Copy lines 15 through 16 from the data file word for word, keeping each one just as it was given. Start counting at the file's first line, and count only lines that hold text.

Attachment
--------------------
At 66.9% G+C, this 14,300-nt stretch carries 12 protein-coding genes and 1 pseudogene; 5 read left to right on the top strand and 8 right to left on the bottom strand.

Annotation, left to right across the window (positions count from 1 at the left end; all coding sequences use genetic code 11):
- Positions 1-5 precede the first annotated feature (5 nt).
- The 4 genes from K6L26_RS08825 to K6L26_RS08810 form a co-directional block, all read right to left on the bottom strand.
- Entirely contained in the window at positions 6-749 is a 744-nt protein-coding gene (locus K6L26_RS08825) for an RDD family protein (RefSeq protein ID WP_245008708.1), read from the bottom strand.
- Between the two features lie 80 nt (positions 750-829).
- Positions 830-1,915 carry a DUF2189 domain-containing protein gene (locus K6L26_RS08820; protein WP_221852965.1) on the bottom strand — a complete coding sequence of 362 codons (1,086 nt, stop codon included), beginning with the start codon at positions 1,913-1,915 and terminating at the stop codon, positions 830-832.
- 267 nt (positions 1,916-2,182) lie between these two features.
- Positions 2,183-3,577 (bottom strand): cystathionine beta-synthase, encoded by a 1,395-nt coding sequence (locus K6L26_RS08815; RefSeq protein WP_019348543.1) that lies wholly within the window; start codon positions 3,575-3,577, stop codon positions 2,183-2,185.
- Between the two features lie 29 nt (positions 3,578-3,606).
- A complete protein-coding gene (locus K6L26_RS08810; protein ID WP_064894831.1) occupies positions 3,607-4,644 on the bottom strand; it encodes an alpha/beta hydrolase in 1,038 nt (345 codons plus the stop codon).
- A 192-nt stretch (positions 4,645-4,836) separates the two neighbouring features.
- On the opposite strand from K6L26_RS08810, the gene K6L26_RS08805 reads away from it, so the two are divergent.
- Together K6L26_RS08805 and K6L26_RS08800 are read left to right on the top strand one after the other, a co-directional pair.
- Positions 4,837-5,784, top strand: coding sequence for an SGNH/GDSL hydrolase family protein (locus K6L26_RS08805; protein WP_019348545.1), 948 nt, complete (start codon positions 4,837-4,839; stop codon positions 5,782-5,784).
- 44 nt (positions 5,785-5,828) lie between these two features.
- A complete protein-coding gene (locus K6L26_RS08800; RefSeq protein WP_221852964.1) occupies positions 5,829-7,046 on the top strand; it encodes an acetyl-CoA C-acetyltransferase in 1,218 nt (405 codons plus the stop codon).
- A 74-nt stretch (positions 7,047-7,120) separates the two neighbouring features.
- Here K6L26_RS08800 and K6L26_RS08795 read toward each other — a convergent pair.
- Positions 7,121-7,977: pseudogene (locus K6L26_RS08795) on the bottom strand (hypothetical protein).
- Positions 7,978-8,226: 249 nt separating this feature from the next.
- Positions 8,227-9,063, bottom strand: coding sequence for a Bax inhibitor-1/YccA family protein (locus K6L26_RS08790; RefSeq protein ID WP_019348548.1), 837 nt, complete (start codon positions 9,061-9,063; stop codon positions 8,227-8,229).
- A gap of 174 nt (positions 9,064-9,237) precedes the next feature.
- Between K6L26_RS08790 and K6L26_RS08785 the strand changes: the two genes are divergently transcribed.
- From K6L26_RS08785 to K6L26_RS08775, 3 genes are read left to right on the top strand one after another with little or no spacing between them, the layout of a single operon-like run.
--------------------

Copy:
- Positions 4,837-5,784, top strand: coding sequence for an SGNH/GDSL hydrolase family protein (locus K6L26_RS08805; protein WP_019348545.1), 948 nt, complete (start codon positions 4,837-4,839; stop codon positions 5,782-5,784).
- 44 nt (positions 5,785-5,828) lie between these two features.